The crash test program was established in 1992 with results published in 1993 for thousands of new vehicles, makes, models, and variants. However, it wasn’t until 1997 that the Euro NCAP was established and ANCAP began testing and assessments based on Euro NCAP’s protocols in 1999 [1].

1999 was also the year the star ratings were introduced. This signaled an end to the ANCAP’s previous safety measurement methods; a colour coded body system indicating a high, medium, or low injury risk to determine a good, exceptional, marginal, or poor score.

ANCAP’s crash test dummies can cost up to one million dollars and are used to measure the force and injuries of a driver, passenger, or pedestrian. The crash test cars are also built-in special facilities in scenarios designed to simulate real-world situations. 

Five-star rating

ANCAP recommends that consumers choose a vehicle with a five-star safety rating. Ratings are on record in an online database going back to 2001 and you can view all of the current five-star ratings on the ANCAP website [1].

To achieve a five-star safety rating the organisation has commissioned a range of new safety features over several years. These safety features include:

  • Head-protecting airbags (2003)
  • Electronic stability control (2008)
  • Three-point seat belts (2012)
  • Emergency braking assist (2013)
  • Intelligent seat belt reminders (2013)
  • Top-tether child restraint anchor points (2017)

Additionally, they have increased the difficulty of tests and raised the minimum scores for each category to encourage automakers to improve safety standards before legislation requires them to do so. 


ANCAP safety ratings have become an essential part of purchasing a vehicle. The ratings are used by buyers to compare the relative safety of vehicles in a similar size and weight range.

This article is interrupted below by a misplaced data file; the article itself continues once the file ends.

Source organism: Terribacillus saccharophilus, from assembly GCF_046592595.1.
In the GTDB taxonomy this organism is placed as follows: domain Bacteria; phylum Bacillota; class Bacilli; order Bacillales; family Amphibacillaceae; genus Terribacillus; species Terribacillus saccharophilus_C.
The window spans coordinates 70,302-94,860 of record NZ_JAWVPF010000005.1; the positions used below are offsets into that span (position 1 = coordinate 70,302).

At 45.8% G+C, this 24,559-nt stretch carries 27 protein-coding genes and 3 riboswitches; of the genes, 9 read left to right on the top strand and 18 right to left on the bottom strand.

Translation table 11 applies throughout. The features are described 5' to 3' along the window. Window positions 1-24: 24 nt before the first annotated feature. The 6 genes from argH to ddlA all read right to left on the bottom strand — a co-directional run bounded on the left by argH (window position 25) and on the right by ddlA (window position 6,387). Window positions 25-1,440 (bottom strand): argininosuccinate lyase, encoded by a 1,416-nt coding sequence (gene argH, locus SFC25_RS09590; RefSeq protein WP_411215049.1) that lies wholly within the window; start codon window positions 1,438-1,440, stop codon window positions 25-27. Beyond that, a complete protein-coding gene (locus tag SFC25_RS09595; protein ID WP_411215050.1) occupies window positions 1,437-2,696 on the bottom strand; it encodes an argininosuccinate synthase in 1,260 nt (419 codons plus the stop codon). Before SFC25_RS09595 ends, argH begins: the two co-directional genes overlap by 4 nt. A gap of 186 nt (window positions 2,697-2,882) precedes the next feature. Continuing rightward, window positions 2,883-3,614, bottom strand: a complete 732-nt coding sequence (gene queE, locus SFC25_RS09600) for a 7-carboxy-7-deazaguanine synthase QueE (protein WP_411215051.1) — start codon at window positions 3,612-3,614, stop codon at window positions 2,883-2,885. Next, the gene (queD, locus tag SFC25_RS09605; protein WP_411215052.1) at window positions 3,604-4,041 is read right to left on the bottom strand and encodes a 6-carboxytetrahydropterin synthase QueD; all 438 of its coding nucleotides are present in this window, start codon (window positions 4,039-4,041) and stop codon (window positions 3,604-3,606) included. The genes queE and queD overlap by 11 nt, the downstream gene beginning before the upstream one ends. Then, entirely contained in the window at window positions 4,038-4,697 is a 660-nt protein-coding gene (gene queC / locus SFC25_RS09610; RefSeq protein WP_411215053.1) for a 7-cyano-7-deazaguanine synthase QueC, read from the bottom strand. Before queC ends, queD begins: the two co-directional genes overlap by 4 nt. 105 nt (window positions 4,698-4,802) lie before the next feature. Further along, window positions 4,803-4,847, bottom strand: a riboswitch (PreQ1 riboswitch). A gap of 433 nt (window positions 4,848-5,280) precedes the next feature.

According to ANCAP, the safest choice is always a car with the highest star rating (five-star) and the newest date stamp. The ANCAP looks to encourage continuous improvement by brands to ensure that customers are driving the safest cars possible. 

When buying a car, you must look for the ANCAP “date stamp”. The date stamp sits alongside each safety rating and identifies the assessment criteria the vehicle has been tested against. 

When choosing a new car with a five-star ANCAP rating you’ll also want to choose the right car insurance. Budget Direct offers comprehensive car insurance to suit all levels of coverage.   

To further help in your search we’ve got a list of the best cars in Australia 2020. Now you can compare our list with their ANCAP rating to ensure your safety while on the road.  


What does ANCAP stand for?

The Australasian New Car Assessment Program, as known as ANCAP Safety, is Australasia’s independent vehicle safety authority. 

What is the purpose of ANCAP?

ANCAP is an independent, non-regulatory consumer information organisation publishing safety ratings for a range of new vehicles entering the Australian and New Zealand markets.

How do I find my ANCAP rating?

Visit: https://www.ancap.com.au/safety-ratings to uncover your safety rating. ANCAP always recommends the safest vehicle you can afford with a five-star safety rating in the latest rating year.

What is the best ANCAP rating?

The highest rating you can achieve is 5 stars across four safety categories; adult occupant protection (AOP), child occupant protection (COP), vulnerable road user protection (VRU), and safety assist (SA).